Potent antibodies (shown in red, purple, white and turquoise) attach to an antibody supersite in a lesser-studied region of the pandemic coronavirus called the N-terminal domain. Courtesy of Vir Biotechnology and David Veesler Lab at UW Medicine
Scientists are learning that a lesser-studied region on the pandemic coronavirus is recognized by COVID-19 infection-fighting antibodies. These antibodies were identified in blood samples from previously infected patients, and were found to potently prevent the virus from infecting cells.
The coronavirus spike protein is the key that unlocks the door to the cell, and antibodies bind to the spike protein to jam this function. Much attention has been given to studying antibodies that target the receptor-binding domain on the coronavirus spike protein. (The receptor-binding domain of the spike is responsible for triggering the merging of the virus with a host cell to achieve a takeover.)
However, some of the recovered patients' antibodies blocked the coronavirus by binding to a different place on the virus spike -- the N-terminal domain. These antibodies were as strong as those that bind to receptor-binding domain, a recent study shows.
Using electron cryo-microscopy (cryoEM) to map where these antibodies bound showed that all the antibodies that prevent infection bind a single place on the N-terminal domain. The research published in Cell demonstrated that these antibodies protected Syrian hamsters from SARS-CoV-2, the coronavirus that causes COVID-19 in people.
Additional recent findings indicate that the virus is slowly defying these antibodies that people are acquiring. The virus is adapting to these antibodies by accumulating mutations that help the virus escape these defenses, becoming so-called variants-of-concern.
Some of these variants, such as those first detected in the United Kingdom and South Africa, contain mutations that appear to make the virus less vulnerable to the neutralizing power of the N-terminal domain antibodies.
"Several SARS-CoV-2 variants harbor mutations within their N-terminal domain supersite," the researchers noted. "This suggests ongoing selective pressure."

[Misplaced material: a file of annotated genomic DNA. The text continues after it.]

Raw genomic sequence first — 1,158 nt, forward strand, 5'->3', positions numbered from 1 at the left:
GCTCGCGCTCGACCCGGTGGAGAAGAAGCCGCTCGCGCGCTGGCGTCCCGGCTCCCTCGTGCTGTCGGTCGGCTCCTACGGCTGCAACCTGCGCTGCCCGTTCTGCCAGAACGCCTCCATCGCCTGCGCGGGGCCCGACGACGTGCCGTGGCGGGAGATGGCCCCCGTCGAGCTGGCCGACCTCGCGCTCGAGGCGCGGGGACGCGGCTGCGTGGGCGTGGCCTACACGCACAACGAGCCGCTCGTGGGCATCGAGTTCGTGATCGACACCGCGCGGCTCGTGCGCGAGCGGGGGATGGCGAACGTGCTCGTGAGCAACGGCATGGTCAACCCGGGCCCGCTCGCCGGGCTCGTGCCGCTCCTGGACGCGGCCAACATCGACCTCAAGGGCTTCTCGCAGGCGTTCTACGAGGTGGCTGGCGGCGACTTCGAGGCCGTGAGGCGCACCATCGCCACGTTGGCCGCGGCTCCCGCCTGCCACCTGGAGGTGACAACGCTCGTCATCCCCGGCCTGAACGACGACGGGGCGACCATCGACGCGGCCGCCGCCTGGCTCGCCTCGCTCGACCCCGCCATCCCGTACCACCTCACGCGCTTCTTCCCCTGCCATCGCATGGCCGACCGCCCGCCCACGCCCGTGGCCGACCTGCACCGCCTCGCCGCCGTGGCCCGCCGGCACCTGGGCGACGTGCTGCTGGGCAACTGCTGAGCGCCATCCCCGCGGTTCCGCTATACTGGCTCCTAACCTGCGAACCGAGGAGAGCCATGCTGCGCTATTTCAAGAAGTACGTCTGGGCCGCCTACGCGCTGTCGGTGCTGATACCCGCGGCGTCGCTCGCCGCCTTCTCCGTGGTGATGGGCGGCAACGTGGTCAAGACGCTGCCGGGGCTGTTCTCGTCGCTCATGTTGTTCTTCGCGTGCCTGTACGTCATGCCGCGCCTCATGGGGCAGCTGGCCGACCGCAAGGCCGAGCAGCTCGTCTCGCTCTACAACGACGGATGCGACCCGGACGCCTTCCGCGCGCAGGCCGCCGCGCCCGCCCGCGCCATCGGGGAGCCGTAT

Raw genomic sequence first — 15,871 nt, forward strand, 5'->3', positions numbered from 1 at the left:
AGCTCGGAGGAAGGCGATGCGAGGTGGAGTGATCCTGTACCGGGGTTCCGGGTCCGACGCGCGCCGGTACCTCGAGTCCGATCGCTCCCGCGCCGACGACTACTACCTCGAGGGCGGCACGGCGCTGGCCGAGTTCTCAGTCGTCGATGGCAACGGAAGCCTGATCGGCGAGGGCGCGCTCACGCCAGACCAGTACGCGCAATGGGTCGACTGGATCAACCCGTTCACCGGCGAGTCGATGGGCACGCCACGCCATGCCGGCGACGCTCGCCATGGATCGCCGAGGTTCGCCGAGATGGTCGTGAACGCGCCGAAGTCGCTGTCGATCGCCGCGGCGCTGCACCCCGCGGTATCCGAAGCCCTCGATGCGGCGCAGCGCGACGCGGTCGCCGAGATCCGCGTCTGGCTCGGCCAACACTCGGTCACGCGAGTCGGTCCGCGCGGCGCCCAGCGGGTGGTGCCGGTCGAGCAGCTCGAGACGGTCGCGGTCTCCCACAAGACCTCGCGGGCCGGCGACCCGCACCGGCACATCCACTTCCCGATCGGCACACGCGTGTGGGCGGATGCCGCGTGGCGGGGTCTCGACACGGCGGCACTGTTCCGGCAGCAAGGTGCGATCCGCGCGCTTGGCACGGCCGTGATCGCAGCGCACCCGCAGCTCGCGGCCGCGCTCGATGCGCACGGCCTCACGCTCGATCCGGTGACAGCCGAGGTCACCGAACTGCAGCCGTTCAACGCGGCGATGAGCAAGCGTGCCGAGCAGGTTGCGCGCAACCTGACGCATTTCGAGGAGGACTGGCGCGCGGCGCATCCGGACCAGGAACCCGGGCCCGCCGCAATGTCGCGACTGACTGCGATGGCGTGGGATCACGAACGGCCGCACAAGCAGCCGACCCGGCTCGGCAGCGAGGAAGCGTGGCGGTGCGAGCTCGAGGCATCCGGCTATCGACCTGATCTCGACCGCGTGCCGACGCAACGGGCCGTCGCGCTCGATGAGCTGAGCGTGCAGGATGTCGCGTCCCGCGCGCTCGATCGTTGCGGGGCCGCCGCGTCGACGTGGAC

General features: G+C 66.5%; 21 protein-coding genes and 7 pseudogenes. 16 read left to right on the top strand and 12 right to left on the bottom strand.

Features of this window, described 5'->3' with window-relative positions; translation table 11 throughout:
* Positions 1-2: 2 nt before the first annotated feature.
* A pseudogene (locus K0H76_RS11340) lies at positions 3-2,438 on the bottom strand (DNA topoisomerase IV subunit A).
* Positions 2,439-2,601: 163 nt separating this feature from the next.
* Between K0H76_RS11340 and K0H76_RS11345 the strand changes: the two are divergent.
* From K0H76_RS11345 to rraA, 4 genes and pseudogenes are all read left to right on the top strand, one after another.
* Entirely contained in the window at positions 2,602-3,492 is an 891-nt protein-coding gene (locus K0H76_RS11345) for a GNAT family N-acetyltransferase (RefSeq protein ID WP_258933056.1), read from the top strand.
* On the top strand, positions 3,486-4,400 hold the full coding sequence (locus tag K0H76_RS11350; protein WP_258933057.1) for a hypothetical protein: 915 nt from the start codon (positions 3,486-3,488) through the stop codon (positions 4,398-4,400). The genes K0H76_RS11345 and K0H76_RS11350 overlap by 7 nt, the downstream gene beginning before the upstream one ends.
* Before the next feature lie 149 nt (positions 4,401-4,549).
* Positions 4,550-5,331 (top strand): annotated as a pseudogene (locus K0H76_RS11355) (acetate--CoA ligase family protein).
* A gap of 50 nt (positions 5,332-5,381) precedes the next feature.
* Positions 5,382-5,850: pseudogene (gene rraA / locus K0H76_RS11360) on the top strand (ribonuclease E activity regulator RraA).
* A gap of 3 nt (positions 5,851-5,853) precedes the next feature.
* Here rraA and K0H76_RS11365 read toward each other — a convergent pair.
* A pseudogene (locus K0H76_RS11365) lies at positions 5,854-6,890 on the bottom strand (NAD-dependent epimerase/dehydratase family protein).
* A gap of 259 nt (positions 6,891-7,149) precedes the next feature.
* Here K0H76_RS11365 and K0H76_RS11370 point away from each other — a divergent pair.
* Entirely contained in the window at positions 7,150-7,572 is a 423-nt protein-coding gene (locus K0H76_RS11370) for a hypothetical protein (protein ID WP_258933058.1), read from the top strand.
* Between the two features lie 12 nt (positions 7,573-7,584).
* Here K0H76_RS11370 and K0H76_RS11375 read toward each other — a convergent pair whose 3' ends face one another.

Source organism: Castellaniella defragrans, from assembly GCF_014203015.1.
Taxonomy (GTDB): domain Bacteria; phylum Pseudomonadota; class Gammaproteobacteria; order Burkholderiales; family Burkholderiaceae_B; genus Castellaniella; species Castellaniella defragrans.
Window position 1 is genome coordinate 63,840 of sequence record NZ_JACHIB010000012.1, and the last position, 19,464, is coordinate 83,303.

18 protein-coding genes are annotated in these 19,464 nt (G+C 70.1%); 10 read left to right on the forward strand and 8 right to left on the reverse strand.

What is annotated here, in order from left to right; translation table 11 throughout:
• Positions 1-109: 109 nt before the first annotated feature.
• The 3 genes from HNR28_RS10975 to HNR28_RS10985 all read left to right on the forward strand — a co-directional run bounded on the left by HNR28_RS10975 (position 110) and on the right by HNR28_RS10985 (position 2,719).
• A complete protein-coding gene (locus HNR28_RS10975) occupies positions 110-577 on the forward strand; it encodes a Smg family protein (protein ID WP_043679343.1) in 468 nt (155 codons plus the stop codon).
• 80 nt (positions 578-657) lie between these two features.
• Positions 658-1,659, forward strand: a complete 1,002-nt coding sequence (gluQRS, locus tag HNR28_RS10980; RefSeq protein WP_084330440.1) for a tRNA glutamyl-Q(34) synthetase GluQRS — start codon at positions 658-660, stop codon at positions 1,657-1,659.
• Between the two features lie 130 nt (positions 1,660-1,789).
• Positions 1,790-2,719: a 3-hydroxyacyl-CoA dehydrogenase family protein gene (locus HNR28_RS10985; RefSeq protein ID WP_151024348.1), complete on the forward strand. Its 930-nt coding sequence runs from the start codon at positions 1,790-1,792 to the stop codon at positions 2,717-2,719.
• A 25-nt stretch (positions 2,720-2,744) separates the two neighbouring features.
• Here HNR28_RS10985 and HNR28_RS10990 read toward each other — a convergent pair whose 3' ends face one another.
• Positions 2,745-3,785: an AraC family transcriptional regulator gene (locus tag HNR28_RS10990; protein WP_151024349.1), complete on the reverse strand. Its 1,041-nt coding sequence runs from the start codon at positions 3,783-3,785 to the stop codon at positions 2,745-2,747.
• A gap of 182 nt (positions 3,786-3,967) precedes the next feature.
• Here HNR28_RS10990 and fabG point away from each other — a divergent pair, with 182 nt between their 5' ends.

They added that investigating these neutralization escape mechanisms is revealing some unconventional ways the N-terminal domain on the virus is acquiring antibody resistance, and are why N-terminal domain variants warrant closer monitoring.
The senior authors on the Cell paper are David Veesler, associate professor of biochemistry at the University of Washington School of Medicine in Seattle, as well as Matteo Samuele Pizzuto and Davide Corti of Humabs Biomed SA, a subsidiary of Vir Biotechnology. The lead authors are Matthew McCallum of the UW medical school's Department of Biochemistry, and Anna De Marco of Humabs Biomed.
The N-terminal domain antibodies in this study were derived from memory B cells, which are white blood cells that can persistently recognize a previously encountered pathogen and re-launch an immune response.
N-terminal domain-specific antibodies likely act in concert with other antibodies to wage a multi-pronged uprising against the coronavirus. The N-terminal domain antibodies appear to inhibit virus-cell fusion. In conjunction, another part of the antibody, called a constant fragment, might also activate some of the body's other approaches to eliminating the virus.
"This study shows that NTD-directed antibodies play an important role in the immune response to SARS-CoV-2 and they appear to contribute a key selective pressure for viral evolution and the emergence of variants," said Veesler
Continuing research on the N-terminal domain neutralizing antibodies may lead to improved therapeutic and preventive anti-viral drugs for COVID-19, as well as inform the design of new vaccines or the evaluation of current ones.
For example, patients who have recovered from COVID-19 and later received a first dose of an mRNA vaccine might experience a boost in their N-terminal domain neutralizing antibodies. Also, a cocktail of antibodies that target different critical domains on the coronavirus might also be a promising approach for medical scientists to examine to see if it provides broad protection against variant strains.
The researchers stressed that, although current vaccines "are being deployed at an unprecedented pace, the timeline for large-scale manufacturing and distribution to a large enough population for community immunity still remains uncertain."
Antiviral drugs, they explain, are expected to play a role in controlling disease during the ongoing pandemic. They are likely to be particularly helpful, according to the researchers, for unvaccinated individuals and for those who didn't get a strong enough immune response from their vaccinations.
Antivirals could also prove vital when immunity from previous infection or from vaccination wanes, or as mutant strains that break through the shield of vaccination emerge.
Scientists at Beamline 5.0.1 at the Advanced Light Source at Lawrence Berkeley National Laboratory assisted in this research.